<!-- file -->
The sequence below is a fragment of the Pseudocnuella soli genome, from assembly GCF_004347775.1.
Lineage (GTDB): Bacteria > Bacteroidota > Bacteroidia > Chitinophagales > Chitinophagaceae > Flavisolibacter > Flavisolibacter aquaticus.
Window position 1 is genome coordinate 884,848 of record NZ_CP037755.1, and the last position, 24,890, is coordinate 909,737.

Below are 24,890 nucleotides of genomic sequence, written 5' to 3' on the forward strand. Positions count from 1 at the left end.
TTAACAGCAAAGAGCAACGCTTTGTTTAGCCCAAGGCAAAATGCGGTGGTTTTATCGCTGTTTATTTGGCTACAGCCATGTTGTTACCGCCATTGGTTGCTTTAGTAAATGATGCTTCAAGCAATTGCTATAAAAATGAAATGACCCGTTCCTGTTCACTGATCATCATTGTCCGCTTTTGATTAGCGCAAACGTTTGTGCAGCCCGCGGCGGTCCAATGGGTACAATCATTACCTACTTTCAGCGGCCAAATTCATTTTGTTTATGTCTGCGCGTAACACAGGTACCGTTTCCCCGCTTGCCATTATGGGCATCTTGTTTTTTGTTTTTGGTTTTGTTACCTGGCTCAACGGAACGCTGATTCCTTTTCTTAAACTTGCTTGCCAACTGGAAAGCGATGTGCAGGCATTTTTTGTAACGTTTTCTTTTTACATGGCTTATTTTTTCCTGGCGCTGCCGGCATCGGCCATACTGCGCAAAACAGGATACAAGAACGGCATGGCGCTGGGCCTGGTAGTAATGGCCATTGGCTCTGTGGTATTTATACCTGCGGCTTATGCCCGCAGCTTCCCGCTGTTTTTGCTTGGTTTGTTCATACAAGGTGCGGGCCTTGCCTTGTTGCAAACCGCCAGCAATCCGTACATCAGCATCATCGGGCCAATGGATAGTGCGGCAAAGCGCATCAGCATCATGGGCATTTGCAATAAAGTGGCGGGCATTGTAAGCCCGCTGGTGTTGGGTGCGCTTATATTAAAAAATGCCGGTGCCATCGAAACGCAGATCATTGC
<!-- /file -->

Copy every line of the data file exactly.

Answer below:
The sequence below is a fragment of the Pseudocnuella soli genome, from assembly GCF_004347775.1.
Lineage (GTDB): Bacteria > Bacteroidota > Bacteroidia > Chitinophagales > Chitinophagaceae > Flavisolibacter > Flavisolibacter aquaticus.
Window position 1 is genome coordinate 884,848 of record NZ_CP037755.1, and the last position, 24,890, is coordinate 909,737.

Below are 24,890 nucleotides of genomic sequence, written 5' to 3' on the forward strand. Positions count from 1 at the left end.
TTAACAGCAAAGAGCAACGCTTTGTTTAGCCCAAGGCAAAATGCGGTGGTTTTATCGCTGTTTATTTGGCTACAGCCATGTTGTTACCGCCATTGGTTGCTTTAGTAAATGATGCTTCAAGCAATTGCTATAAAAATGAAATGACCCGTTCCTGTTCACTGATCATCATTGTCCGCTTTTGATTAGCGCAAACGTTTGTGCAGCCCGCGGCGGTCCAATGGGTACAATCATTACCTACTTTCAGCGGCCAAATTCATTTTGTTTATGTCTGCGCGTAACACAGGTACCGTTTCCCCGCTTGCCATTATGGGCATCTTGTTTTTTGTTTTTGGTTTTGTTACCTGGCTCAACGGAACGCTGATTCCTTTTCTTAAACTTGCTTGCCAACTGGAAAGCGATGTGCAGGCATTTTTTGTAACGTTTTCTTTTTACATGGCTTATTTTTTCCTGGCGCTGCCGGCATCGGCCATACTGCGCAAAACAGGATACAAGAACGGCATGGCGCTGGGCCTGGTAGTAATGGCCATTGGCTCTGTGGTATTTATACCTGCGGCTTATGCCCGCAGCTTCCCGCTGTTTTTGCTTGGTTTGTTCATACAAGGTGCGGGCCTTGCCTTGTTGCAAACCGCCAGCAATCCGTACATCAGCATCATCGGGCCAATGGATAGTGCGGCAAAGCGCATCAGCATCATGGGCATTTGCAATAAAGTGGCGGGCATTGTAAGCCCGCTGGTGTTGGGTGCGCTTATATTAAAAAATGCCGGTGCCATCGAAACGCAGATCATTGC